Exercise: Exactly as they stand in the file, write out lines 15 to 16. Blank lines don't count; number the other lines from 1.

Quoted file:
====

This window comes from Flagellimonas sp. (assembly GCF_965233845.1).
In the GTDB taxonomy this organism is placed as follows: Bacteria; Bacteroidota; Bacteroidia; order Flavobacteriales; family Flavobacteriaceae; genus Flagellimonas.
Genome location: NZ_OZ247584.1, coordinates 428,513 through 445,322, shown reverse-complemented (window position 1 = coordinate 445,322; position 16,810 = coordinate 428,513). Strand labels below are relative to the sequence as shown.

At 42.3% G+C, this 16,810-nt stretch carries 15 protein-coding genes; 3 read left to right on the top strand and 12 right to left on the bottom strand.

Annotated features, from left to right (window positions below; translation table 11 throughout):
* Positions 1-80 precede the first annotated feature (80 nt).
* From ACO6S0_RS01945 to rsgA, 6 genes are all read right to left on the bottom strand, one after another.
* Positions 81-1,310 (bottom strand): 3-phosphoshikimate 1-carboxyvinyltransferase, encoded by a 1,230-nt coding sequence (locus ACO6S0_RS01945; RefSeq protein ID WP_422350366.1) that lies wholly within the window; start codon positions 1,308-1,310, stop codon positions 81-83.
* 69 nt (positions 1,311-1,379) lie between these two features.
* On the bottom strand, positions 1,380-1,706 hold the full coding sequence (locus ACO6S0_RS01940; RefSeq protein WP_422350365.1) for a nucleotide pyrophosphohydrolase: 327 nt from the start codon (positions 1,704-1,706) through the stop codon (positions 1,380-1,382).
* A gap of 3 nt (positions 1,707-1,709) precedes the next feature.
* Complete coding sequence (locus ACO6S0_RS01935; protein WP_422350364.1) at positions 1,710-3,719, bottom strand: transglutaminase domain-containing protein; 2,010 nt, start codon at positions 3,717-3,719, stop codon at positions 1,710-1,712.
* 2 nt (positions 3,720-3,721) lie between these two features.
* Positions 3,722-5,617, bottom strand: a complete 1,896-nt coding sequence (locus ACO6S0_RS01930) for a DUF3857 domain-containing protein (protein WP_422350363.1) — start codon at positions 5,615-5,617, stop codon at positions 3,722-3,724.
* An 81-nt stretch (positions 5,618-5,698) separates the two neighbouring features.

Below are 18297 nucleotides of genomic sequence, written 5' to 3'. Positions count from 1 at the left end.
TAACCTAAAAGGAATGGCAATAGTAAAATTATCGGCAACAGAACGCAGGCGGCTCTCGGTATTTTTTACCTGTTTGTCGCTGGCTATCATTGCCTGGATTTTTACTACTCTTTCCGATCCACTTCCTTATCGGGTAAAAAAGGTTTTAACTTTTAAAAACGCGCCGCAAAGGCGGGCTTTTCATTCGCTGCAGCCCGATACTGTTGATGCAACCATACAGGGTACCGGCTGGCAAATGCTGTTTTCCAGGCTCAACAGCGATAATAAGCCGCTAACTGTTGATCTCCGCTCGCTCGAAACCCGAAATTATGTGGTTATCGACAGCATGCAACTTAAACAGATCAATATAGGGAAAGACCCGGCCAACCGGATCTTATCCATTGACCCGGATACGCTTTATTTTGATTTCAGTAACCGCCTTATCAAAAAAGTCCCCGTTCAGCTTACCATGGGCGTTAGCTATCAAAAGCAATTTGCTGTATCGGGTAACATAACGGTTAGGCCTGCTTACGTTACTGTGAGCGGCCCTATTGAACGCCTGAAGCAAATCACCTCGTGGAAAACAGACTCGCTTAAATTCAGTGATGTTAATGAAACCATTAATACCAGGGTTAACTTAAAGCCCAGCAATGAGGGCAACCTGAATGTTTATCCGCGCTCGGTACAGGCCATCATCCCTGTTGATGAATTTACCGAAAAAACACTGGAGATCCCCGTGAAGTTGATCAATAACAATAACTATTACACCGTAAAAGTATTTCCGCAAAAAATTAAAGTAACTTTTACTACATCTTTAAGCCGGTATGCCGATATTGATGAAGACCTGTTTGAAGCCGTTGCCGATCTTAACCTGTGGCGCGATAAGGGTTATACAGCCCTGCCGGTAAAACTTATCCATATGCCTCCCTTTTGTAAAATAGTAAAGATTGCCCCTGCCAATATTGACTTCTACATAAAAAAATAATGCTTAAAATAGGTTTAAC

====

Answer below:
* An 81-nt stretch (positions 5,618-5,698) separates the two neighbouring features.

Below are 18297 nucleotides of genomic sequence, written 5' to 3'. Positions count from 1 at the left end.